On the very last day that I taught as a full-time secondary teacher, a Year 7 boy waited till everyone else except his two best buddies had left the room, walked up to me and slapped me in the face. I had given him absolutely no reason to do so; he did it because he could, no doubt to build up his profile to his mates.
He had no fear of retribution whatsoever. He knew that if I complained to the principal, he would at worst be sent to the school counsellor- who would then, in the ultimate example of teacher-bashing, call me in and tell me that it was somehow 'my fault' for not understanding this child's motivation and needs. The child knew it, and I knew it.
I put that incident down to the universe confirming my decision to leave the secondary system, and walked away. Ultimately, this school was so afraid of telling parents the truth about their children's faults and problems that it was prepared to allow the children to get away with assault, disguising the truth of the situation in a thick cloak of 'support and understanding'.
I'm not alone in having this sort of experience, as recent statistics on teacher stress (as detailed in today's Sydney Morning Herald) show. Teachers crushed by expectations I'm not the only passionate, enthusiastic teacher who has been lost to teaching due to the system's failure to balance the equation of teachers' and students' rights, to protect staff from abuse.
Sadly, blaming the teacher for everything that goes wrong in a classroom is not confined to the school administration; it's become a blood sport amongst parents seeking easy, comfortable answers to their child's problems. I have been insulted, ridiculed and verbally attacked, both face-to-face and online, by everyone from acquaintances to total strangers- sometimes for merely being a teacher, and sometimes for suggesting uncomfortable answers which are, in my view, better answers.
But what effect does this sort of vicious attitude to teachers have on the children?
If you cast your child as the hero in every school drama, and the teacher as the villain, are you effectively being a strong advocate and expressing your unconditional love and support for your child? Is that what you think?
I want you to think about the Year 7 boy who hit me in the face. What had he already learned, that allowed him to do this?
For a start, he'd learned to manipulate the system for his own ends. The school would cast him as the hero, and me as the villain. Experience with the way 'crossing the line' with a teacher was handled in that school had taught him that he could talk his way out of anything, and so anything was okay, because the child has all the rights in this equation and the teacher has none.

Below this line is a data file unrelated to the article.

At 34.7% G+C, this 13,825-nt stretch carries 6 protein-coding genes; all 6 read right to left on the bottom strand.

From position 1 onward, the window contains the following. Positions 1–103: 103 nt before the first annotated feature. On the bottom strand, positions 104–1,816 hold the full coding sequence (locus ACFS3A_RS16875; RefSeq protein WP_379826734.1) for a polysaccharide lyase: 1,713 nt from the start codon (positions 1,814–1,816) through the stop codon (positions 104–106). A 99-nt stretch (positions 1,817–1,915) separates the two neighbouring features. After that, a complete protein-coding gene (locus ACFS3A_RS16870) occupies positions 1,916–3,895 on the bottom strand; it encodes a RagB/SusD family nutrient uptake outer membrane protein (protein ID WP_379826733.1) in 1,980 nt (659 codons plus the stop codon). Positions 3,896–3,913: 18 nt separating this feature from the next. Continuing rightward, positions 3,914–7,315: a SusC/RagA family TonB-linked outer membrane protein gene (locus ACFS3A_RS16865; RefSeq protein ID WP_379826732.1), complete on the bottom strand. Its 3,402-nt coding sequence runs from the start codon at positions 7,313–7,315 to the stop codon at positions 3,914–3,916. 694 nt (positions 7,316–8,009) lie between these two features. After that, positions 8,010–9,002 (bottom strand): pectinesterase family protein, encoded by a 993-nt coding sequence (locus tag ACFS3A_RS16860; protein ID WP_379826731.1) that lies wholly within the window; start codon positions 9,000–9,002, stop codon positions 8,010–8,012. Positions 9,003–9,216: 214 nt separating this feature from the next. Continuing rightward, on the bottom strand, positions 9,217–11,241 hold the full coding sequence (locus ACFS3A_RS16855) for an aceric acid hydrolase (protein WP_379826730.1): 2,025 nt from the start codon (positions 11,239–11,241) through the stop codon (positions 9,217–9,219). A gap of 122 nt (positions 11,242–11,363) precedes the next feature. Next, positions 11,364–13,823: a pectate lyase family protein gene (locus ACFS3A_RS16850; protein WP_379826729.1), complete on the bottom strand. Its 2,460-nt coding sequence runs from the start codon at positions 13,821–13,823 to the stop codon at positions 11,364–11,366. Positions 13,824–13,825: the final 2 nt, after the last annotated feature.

Is that okay with you? Is that a good lesson for that boy to learn?
What do you think that child will be like by the time he enters the adult world? Is that the way the adult world works? Was that child prepared adequately for adulthood?
Or is he likely to go out and smack someone in the face, thinking he can talk his way out of it in the courts? He has no evidence to the contrary.
Not convinced yet? Let's visit the home of a parent who thinks that their child needs complete support against the school system. If anything goes wrong, it's the teacher's fault. If the child fails a test, the teacher set the test too hard, or didn't teach the child the material adequately, or shouldn't be imposing tests anyway because it threatens a child's fragile ego. If the teacher corrects a child's behaviour, they shouldn't be doing so because they're not the parent. This child gets constant reassurance that everything they do is okay, and everything that goes wrong is someone else's fault.
I'm not talking about preschool here. As my original example shows, this attitude pervades society right through a child's senior schooling as well.
I bet you can think of a parent who defends their child like that. You can bet that this parent also talks about every conflict with the school in front of their child, denigrating the teachers and undermining the teacher's authority, with a sort of pride in their own outspokenness- as though they are a brave crusader for young people's rights.
What is their child like?
Does that child respect other children's rights? Adult's rights? Are they even aware that other people HAVE rights? How is this going to unfold once they leave home? Will they show respect for their first boss, or will they imagine they can treat him or her like every other person outside the family who has told them to do something they don't want to do?
Will they take responsibility for their mistakes in life, or will everything be someone else's fault?
Does that child have a realistic perspective of their own ability? Are they going to cruise through life, or are they going to get a rude shock when they discover that the workplace does, in fact, judge you on what you can actually do- regardless of why you get things wrong?
Children are not quite as delicate as these parents like to make out. Children are resilient little things, as long as they've been provided with their basic physical and emotional needs. Trust your child to absorb a little disappointment, a little correction, a few boundaries. Let them discover who they are and what they can do- but also what they CAN'T do. They need to know this to become successful adults.